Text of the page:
Scorecard exposes WHO's big fail in curbing tobacco use

By Derek Yach, global health consultant and previous WHO Cabinet Member.

When delegates gather in Panama for the World Health Organization's (WHO) latest summit on tobacco control this month, they would be unwise to indulge in self-congratulatory backslapping.

A key objective of the 10th Conference of the Parties (COP10) to the Framework Convention on Tobacco Control (FCTC) is to assess progress made by Parties in meeting their agreed obligations to end smoking and the use of toxic smokeless tobacco products in the fastest possible time in order to prevent deaths and disease.

On the WHO's own evidence, the Parties are failing badly. And that is not solely because the bald figures state that still there are 1.2 billion tobacco users in the world and 8.5 million people die prematurely from tobacco-related causes every year.

How badly the Parties are going wrong is spelled out in a 'scorecard' compiled by a group of experts, including myself, who analysed the Global Progress Report released by WHO ahead of COP10.

Inspired by the report card published by The__Economist on the eve of the COP28 climate conference last year, we assessed progress across eight domains – ranging from trends in tobacco use to support for technology innovation, and from UN sustainability goals to R&D capacity in LMICs.

Our scorecard is bleak: five Fs (fails), an E-, a D- and a solitary B+.

With millions of lives at stake, this massive underperformance can only be truly appreciated through a full reading of our report. But it is important to highlight here how the Parties are wilfully – and in contravention of their own mandate – failing to use technological innovation to curb the deadly toll of tobacco.

The FCTC includes tobacco harm reduction (THR) in its definition of tobacco control and highlights the importance of research in several places. Despite this, and in the face of rapid industry-led innovation, the WHO progress report only refers to THR in negative terms and does not reference, for example, the US FDA's recent authorisation of all THR categories as being "appropriate for the protection of public health."

Neither is there reference to the evidence showing that, in countries where smoking is decreasing fastest, use of THR products such as vapes, heated tobacco products, snus and nicotine pouches is increasing and displacing cigarettes.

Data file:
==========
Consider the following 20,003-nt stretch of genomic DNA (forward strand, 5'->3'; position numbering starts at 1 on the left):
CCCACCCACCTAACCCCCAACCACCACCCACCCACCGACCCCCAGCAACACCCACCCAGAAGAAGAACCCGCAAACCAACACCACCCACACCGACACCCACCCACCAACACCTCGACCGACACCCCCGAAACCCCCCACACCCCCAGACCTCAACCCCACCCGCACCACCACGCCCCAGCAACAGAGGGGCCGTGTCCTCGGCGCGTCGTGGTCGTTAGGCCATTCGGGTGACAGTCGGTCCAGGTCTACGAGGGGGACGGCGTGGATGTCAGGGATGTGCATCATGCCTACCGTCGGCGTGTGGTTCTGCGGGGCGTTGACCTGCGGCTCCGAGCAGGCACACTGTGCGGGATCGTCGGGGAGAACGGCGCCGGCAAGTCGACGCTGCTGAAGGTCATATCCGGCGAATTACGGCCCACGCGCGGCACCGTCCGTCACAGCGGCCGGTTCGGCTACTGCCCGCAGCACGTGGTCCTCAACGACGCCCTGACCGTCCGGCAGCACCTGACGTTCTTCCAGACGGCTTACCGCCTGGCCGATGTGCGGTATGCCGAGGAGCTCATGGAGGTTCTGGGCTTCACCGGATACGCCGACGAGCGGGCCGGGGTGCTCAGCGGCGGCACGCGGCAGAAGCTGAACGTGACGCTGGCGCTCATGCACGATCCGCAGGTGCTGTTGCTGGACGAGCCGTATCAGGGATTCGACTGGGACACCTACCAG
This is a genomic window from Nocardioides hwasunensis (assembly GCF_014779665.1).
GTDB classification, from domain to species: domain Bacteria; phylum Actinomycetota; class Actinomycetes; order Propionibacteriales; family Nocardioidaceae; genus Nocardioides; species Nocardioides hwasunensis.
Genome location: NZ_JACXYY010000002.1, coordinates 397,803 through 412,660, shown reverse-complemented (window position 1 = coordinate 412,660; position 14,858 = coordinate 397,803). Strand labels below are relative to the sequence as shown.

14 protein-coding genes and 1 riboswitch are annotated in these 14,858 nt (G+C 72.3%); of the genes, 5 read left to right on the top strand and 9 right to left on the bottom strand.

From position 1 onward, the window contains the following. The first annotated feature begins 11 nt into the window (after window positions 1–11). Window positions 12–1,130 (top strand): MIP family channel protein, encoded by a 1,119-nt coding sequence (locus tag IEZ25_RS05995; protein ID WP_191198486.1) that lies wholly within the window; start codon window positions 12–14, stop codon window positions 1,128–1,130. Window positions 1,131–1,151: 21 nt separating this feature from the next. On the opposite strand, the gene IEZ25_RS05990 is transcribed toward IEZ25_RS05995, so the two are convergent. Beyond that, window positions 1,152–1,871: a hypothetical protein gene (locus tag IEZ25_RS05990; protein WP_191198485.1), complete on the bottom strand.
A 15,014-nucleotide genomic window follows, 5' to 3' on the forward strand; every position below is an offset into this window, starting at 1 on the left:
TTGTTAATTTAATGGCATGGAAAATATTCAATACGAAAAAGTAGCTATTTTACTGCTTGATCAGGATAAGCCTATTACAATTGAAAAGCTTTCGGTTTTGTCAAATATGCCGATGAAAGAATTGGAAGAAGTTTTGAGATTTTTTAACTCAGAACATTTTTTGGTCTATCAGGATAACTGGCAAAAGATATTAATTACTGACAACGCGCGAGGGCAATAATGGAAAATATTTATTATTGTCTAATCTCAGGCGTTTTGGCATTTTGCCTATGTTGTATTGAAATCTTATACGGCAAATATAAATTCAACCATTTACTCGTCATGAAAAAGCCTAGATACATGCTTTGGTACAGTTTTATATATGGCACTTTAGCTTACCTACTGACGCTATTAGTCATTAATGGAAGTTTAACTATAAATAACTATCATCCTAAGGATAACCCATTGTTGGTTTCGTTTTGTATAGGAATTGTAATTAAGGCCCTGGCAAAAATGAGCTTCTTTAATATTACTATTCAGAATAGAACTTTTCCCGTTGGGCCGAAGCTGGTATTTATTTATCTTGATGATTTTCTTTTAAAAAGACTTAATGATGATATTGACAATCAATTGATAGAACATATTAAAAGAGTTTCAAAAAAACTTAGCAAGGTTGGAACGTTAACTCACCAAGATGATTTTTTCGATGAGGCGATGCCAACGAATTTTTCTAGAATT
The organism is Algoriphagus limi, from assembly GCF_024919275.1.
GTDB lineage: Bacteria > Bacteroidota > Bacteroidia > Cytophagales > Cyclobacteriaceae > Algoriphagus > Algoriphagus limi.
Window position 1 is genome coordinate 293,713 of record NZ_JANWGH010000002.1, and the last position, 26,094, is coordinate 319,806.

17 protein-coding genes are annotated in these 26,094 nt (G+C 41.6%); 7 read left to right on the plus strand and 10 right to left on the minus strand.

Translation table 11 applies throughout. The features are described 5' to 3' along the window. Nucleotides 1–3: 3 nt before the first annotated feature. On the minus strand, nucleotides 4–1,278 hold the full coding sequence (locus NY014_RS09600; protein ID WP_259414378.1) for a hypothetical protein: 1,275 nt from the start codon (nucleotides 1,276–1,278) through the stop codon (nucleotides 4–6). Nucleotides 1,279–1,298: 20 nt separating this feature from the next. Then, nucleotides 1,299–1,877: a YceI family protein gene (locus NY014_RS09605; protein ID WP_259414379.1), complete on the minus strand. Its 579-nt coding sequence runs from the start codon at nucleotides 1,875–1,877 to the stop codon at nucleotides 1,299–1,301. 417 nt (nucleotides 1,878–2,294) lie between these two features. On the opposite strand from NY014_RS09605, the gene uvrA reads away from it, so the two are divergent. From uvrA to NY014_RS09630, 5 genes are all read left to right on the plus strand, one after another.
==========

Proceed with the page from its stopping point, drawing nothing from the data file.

Instead, the WHO report describes bans and prohibitions as the desired policy response to a wide range of THR products. It is evident that lifesaving technologies are being actively opposed by WHO, leaving millions of smokers unable to quit or switch to less harmful alternatives.

Instead of proper research and education, there has been widespread dissemination of disinformation about THR, the overstated risks of nicotine-based products and the alleged dangers of vapes for children's health. The most recent example of this comes from a survey of 15,000 physicians in eleven countries which showed that approximately 70% of them believed, incorrectly, that nicotine causes lung cancer.

The rapid increase in innovation and availability of THR products demands that priorities be set for research to inform policies. Yet 20 years after the adoption of the FCTC, there is still no FCTC-supported list of priority research areas, including those needed to assess the benefits and risks of THR.

These failures are compounded by the lack of stakeholder engagement and partnering, another domain that earned an F on our scorecard. In stark contrast to the multi-stakeholder engagement during COP 28 on Climate Change, COP 10 is effectively a "closed shop". In fact, there have been active measures to exclude leading scientists, THR experts and nicotine users from COP10. These groups have expertise and/or valid life experiences related to ending tobacco use and their exclusion severely limits the ability of Parties to make fully informed decisions.

It is evident that the stance being taken against THR products is hindering implementation of the FCTC and squandering an opportunity to prevent unnecessary deaths. Greater emphasis needs to be placed on actual health outcomes and hopefully, our pre-COP10 scorecard will serve as a wake-up call to member states who are committed to improving the health of their people.

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